Alys Fowler

The Guardian - Weekend - - Contents - Alys Fowler @AlysFowler

Get mulching. Plus what else to do this week

Ifilled my pock­ets with shiny black peb­bles I’d col­lected from the beach. They felt won­der­ful to dip into, cool and smooth, al­most as good as dip­ping your fin­gers in a sack of broad bean seeds. Of course, once I was home, the shiny black peb­bles looked a lit­tle strange in my house, so far from the sea. So I put them around a house plant as mulch. This is more than an aes­thetic ges­ture: non–or­ganic mulches help keep com­post gnats away. If not their in­tended lot in life, it at least gave those peb­bles a pur­pose.

The shin­gle on the beach held an­other les­son: dig down a cou­ple of inches, and the hot bak­ing sur­face quickly turns cool and damp, al­low­ing horned pop­pies and sea kale to send their tap­roots deeper still to find fresh wa­ter and grow, de­spite their shift­ing sub­strate and harsh con­di­tion. The shin­gle acts as a perfect mulch, do­ing just what a mulch should do: pro­tect­ing roots from the va­garies of tem­per­a­ture and mois­ture swings.

All gar­den soils, and so plants, ben­e­fit from mulch. You can mulch at any time of the year, but do­ing so in au­tumn makes a lot of sense. The soil is warm, so you’ll trap in that heat and mois­ture. (Mulching on dry soil doesn’t work, be­cause it acts as a bar­rier to rain.) It will help keep win­ter weeds at bay, pro­tect roots from frost and help pre­vent soil from wash­ing away in storms and harsh wind.

Mulches come in a va­ri­ety of hues. There are per­ma­nent mulches such as shin­gle, gravel, slate chips and even shred­ded plas­tic (God only knows why that was an in­ven­tion). As th­ese aren’t go­ing any­where, it’s best to think a lit­tle be­fore you lay them down. Lay­ing down gravel is fun, rak­ing it back again is not. Shin­gle, gravel and other light coloured mulches work best in dry, Mediter­raneanstyle gar­dens, where they look the part. Not so un­der a wood­land gar­den.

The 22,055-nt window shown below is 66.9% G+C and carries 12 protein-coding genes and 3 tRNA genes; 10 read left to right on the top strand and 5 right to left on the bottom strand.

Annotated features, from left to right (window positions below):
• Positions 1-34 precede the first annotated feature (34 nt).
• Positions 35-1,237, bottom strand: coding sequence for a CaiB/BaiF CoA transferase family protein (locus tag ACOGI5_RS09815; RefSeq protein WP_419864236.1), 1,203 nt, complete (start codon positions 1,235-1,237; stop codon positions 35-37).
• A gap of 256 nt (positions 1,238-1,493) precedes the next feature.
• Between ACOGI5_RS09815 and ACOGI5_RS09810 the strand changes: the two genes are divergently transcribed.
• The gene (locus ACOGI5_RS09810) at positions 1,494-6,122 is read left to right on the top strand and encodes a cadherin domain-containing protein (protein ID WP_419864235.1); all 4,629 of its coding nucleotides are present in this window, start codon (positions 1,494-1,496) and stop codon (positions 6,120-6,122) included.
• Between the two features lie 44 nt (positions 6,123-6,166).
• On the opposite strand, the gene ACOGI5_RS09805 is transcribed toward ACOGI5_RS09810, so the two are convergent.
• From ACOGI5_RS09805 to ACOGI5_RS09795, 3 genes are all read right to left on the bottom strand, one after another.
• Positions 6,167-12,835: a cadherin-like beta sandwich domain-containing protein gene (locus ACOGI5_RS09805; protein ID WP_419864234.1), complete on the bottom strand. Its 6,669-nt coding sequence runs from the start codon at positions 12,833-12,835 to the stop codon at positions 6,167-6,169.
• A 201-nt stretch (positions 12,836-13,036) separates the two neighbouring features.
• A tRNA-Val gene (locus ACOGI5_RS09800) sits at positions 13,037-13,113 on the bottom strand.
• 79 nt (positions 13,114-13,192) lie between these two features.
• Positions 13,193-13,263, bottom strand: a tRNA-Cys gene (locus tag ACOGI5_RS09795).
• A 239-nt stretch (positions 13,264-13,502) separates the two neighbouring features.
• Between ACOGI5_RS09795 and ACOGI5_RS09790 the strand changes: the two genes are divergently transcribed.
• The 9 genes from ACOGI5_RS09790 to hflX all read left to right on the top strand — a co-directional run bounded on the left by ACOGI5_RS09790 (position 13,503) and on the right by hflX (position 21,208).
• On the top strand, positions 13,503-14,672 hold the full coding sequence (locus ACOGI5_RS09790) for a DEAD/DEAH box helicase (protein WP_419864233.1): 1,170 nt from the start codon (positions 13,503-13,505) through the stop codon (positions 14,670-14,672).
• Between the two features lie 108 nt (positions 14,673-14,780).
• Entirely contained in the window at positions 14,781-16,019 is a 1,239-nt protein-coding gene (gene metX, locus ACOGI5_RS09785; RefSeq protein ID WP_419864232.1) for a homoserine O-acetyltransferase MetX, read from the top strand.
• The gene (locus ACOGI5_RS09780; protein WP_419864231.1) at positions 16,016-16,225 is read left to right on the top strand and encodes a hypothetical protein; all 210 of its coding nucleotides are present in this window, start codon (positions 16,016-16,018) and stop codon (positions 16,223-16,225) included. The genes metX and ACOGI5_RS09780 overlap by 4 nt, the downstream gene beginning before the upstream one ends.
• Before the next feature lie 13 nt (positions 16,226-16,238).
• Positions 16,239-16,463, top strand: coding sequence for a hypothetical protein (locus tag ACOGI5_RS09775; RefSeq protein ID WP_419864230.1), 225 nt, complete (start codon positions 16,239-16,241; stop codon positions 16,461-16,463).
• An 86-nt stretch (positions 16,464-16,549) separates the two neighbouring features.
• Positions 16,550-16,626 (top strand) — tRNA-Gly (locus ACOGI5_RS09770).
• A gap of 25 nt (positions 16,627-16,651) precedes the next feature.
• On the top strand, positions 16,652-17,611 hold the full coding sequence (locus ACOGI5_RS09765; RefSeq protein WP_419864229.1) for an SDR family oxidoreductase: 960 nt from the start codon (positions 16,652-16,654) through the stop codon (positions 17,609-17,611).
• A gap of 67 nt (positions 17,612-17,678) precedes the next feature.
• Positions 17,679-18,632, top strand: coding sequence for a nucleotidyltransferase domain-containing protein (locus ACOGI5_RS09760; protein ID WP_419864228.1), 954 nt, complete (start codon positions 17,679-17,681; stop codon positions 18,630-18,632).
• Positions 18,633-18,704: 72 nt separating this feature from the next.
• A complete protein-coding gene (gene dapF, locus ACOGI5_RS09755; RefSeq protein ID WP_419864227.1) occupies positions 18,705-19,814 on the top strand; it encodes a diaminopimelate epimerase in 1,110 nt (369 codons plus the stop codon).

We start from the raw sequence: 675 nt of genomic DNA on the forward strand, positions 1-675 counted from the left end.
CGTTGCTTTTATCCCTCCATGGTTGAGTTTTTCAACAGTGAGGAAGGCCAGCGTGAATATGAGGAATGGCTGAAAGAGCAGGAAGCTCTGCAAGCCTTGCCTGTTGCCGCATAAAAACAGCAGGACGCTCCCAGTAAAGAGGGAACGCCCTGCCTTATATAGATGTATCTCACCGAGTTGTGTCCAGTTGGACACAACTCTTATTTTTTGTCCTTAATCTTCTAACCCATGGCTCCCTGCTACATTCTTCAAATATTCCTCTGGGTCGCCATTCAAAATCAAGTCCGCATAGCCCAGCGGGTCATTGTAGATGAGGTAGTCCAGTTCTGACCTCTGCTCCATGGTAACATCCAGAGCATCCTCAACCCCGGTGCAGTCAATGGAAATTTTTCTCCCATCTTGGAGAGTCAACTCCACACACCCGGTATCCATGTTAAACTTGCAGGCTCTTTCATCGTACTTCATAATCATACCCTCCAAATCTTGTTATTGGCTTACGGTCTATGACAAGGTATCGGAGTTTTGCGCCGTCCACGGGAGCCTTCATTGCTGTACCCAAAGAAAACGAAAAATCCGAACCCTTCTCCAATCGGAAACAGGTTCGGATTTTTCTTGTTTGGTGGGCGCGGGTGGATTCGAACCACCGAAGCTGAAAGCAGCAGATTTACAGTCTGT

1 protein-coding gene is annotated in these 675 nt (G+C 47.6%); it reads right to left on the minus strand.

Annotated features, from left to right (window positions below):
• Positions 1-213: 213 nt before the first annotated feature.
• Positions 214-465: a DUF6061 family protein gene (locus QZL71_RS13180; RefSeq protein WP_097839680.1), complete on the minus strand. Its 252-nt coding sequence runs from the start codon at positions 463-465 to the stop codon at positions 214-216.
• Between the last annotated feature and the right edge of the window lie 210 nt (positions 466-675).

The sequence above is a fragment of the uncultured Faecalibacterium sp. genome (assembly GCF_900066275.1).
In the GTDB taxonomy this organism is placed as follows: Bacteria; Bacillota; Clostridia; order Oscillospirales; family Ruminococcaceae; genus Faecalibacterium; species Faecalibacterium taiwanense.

Per­ma­nent mulches will keep weeds at bay and lock in mois­ture. Biodegrad­able ones, such as bark chip­pings, home­made com­post, shred­ded trees, straw and leaf mould do a lit­tle more, in that they feed the soil on top of their weed-su­press­ing and mois­ture-lock­ing ac­tiv­i­ties. Th­ese sorts of mulches are best for wood­land gar­dens, bor­ders and around longer-term food crops, such as cour­gettes, straw­ber­ries, fruit bushes and as­para­gus.

Mulch should be ap­plied in the spa­ces be­tween plants and around the base of shrubs and trees. You wouldn’t much like a lot of food dumped on your head, so don’t do it to your plants. Make sure you don’t smother the crown of peren­ni­als, and don’t mulch right the way up to the stem of trees and shrubs: there needs to be a moat of space be­tween the mulch and the base of the tree or shrub, be­cause wet mulch can rot the stem. How thickly you mulch de­pends on how much you have to mulch with: even a 1cm layer will im­prove soil struc­ture, though you need at least 8-10cm to su­press weeds.

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